Hillsboro Safety and Service Director Mel McKenzie said Monday that he continues to wait on a schedule from the contractor assigned to tear down the structure known as the Armintrout building on Gov. Trimble Place in uptown Hillsboro.
In the meantime, work has halted on the westbound lane of the street, which is set to be paved and landscaped into a “green space” after the Armintrout building is torn down, McKenzie said.
Once the Armintrout building is down, crews will install new sidewalks, curbs, pavers, street lights, landscaping and other amenities along Trimble, according to Hillsboro Public Works Superintendent Shawn Adkins.
McKenzie said last week that crews are holding off on replacing sidewalks so no damage is done to new concrete during the building demolition.
Mayor Drew Hastings has said a parking lot for tenants, including The Times-Gazette, will replace the Armintrout building, which he said is blighted and beyond repair.
McKenzie said he isn’t worried about wasting good weather while waiting on the demolition.
“Summer has just started and it won’t take a week to do it once we get on it,” he said Monday.
Workers last week installed a decorative clock and new sidewalk in front of the old firehouse at the corner of Trimble and North High Street.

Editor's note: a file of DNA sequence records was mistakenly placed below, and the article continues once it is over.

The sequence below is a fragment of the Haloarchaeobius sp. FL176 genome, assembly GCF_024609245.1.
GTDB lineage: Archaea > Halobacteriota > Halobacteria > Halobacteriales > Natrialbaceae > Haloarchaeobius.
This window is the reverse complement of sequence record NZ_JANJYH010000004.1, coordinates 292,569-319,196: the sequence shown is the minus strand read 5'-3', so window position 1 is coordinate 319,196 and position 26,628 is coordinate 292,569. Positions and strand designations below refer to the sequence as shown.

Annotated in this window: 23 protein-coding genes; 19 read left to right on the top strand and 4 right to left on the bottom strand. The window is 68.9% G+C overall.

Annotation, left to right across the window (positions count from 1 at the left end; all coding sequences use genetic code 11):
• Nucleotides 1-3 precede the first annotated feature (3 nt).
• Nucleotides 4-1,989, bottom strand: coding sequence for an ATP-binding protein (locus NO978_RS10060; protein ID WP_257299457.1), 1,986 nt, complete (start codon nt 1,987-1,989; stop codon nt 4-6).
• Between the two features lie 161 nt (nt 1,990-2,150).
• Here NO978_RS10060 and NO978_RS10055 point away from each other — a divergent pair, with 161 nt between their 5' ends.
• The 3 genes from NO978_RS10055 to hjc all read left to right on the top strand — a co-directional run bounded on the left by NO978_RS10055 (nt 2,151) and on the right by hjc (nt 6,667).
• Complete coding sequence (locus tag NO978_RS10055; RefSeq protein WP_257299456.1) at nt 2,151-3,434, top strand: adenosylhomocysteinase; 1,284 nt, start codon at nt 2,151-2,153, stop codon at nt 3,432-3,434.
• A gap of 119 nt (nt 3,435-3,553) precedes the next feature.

As previously reported, the Trimble project – utilizing $78,000 in funds gifted to the city in 2013 by the William C. Mason Charitable Remainder Unitrust — will include freeing up parking on the south side of Trimble, much of which is now designated for county employees who work in the courthouse. McKenzie said reserved parking for those individuals, including judges and the county prosecutor, will be relocated to the west side of the courthouse.
McKenzie said the decision to reconfigure Trimble makes sense in connection with his belief that the old fire station at the corner of Trimble and North High will soon end up in the possession of the city as part of a deal with the Paint Creek Joint EMS/Fire Station for Paint Creek to purchase the new fire station on North East Street, which the fire district is occupying under a lease agreement.
McKenzie said the old fire station can be used as a much-needed meeting space for council committees, the planning commission and others. Those meetings are now being held in a small conference room at the city building or the municipal courtroom at the Highland County Justice Center, when those arrangements can be made. He said the city needs a facility for such meetings that is handicap accessible and large enough to accommodate members of the public. He said the city could also lease the building to various groups and organizations for events.
Reach David Wright at 937-402-2570, or on Twitter @DavidWrighter.